Issue Contents :: One More Thing

Fiber Optics
Photos by Kelly Viancourt and Yvonne Gay Fowler

Knitted sweaters, colorful yards of fabric, intricately woven handbags, and book covers made of grass, twigs, and other natural fibers made their home among petri dishes and beakers last semester in an exhibit illustrating the relationship between fiber art and science.

More than a dozen alumni, employees, and parents of students–many of them renowned fiber artists–donated materials and crafts for the display, which hung prominently in Oberlin's new Science Center. Among them was yarn woven from flowers, grasses, and cotton by artist Rita Shuster Buchanan '71; cloth dyed from Kool-Aid by 7-year-old Julia Robinson (daughter of Grady Jack Robinson '73); and "soy silk," an environmentally friendly fiber made from soybeans by weaver Elizabeth Yasaki '86.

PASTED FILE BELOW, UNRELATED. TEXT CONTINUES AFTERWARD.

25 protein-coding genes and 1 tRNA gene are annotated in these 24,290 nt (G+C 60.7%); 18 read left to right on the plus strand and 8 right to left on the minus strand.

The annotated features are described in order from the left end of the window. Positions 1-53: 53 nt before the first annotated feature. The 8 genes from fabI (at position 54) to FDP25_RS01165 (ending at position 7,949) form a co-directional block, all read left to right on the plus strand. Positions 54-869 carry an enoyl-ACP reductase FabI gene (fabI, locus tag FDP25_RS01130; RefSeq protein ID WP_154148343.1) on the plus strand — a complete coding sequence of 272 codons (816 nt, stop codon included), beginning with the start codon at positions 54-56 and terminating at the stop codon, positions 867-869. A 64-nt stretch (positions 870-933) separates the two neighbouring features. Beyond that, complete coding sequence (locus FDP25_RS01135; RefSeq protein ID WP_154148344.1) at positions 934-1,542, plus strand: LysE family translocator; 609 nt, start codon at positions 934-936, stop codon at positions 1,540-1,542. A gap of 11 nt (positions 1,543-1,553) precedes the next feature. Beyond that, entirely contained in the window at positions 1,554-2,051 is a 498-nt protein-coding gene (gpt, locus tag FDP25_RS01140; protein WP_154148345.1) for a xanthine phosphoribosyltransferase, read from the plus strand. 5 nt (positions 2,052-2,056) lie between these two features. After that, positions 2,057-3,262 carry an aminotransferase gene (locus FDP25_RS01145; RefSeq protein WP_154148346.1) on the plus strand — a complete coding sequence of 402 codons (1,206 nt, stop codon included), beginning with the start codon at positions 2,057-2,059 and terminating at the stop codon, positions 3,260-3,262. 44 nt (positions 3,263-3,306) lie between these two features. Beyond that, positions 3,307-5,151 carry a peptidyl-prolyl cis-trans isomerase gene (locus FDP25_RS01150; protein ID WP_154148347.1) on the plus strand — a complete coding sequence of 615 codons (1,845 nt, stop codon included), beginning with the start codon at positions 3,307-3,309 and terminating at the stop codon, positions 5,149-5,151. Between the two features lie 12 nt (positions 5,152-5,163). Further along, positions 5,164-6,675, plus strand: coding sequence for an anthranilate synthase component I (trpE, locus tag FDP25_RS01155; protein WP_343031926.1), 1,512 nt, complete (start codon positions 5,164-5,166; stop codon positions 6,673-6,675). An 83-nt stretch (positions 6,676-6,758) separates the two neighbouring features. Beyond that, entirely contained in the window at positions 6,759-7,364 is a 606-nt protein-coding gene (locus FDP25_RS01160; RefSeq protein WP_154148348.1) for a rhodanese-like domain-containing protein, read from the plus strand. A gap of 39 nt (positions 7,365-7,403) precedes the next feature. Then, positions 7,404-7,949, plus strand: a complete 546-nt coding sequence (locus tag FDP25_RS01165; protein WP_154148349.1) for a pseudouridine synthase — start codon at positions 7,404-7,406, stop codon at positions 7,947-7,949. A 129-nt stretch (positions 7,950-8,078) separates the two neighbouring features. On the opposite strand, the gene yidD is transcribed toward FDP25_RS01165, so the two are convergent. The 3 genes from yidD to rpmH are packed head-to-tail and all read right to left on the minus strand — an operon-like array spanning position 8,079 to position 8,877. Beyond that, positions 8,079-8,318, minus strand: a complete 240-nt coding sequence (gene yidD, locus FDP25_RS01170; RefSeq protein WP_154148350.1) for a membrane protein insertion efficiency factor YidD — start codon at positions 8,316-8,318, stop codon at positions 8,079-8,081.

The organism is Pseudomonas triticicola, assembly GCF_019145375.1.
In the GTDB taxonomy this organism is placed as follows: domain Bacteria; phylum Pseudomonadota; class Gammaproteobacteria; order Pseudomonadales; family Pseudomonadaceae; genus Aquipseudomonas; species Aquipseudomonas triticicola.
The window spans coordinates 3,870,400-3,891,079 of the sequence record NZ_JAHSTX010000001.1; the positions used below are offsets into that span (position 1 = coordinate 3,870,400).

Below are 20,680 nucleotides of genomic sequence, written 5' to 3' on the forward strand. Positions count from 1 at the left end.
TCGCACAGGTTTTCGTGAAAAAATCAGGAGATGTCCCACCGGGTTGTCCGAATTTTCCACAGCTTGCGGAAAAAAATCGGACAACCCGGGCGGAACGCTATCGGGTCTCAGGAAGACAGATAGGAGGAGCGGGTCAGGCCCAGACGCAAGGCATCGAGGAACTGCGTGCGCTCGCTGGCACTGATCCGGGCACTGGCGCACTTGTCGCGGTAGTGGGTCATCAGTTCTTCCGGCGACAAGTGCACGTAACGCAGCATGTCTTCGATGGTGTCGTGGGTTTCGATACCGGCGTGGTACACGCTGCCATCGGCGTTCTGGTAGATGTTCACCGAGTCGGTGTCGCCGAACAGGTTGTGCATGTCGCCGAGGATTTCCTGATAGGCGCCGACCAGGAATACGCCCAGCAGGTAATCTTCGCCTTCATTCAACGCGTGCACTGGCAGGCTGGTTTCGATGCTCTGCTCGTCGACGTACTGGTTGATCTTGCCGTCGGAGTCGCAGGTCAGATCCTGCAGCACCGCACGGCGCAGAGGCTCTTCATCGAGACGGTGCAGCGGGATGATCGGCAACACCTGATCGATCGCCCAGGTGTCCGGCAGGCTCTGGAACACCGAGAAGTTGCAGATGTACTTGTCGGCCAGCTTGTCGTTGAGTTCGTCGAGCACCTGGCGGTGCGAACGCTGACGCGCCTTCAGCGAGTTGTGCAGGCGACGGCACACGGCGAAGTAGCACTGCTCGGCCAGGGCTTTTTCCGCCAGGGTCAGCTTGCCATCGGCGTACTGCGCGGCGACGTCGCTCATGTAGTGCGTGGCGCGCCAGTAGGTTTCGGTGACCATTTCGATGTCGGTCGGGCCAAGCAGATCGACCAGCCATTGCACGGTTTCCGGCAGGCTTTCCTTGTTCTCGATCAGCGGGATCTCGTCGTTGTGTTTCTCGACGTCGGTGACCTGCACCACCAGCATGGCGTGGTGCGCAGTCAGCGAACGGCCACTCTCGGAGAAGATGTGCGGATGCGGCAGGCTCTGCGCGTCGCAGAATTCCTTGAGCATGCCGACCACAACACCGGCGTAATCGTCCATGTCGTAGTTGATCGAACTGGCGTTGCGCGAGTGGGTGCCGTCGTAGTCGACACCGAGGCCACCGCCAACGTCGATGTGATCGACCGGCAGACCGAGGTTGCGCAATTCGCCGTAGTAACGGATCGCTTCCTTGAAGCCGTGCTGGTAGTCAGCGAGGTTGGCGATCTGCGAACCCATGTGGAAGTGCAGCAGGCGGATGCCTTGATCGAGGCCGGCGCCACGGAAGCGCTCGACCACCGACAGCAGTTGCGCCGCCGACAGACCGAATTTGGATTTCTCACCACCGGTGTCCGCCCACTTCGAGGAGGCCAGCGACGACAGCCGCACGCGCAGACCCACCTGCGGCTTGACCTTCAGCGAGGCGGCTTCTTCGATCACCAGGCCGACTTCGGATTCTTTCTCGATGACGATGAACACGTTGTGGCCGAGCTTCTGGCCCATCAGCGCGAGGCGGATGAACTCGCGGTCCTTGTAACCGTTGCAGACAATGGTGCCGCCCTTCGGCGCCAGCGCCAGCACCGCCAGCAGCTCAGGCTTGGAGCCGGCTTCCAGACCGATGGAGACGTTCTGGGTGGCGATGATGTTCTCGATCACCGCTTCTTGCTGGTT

"Most of the pieces reflect the artists' familiarity with at least one scientific principle," says curator Betsy Bruce, Oberlin's director of recreational sports. Also a recreational weaver, Bruce teaches an annual winter-term project titled From Yarn to Garment.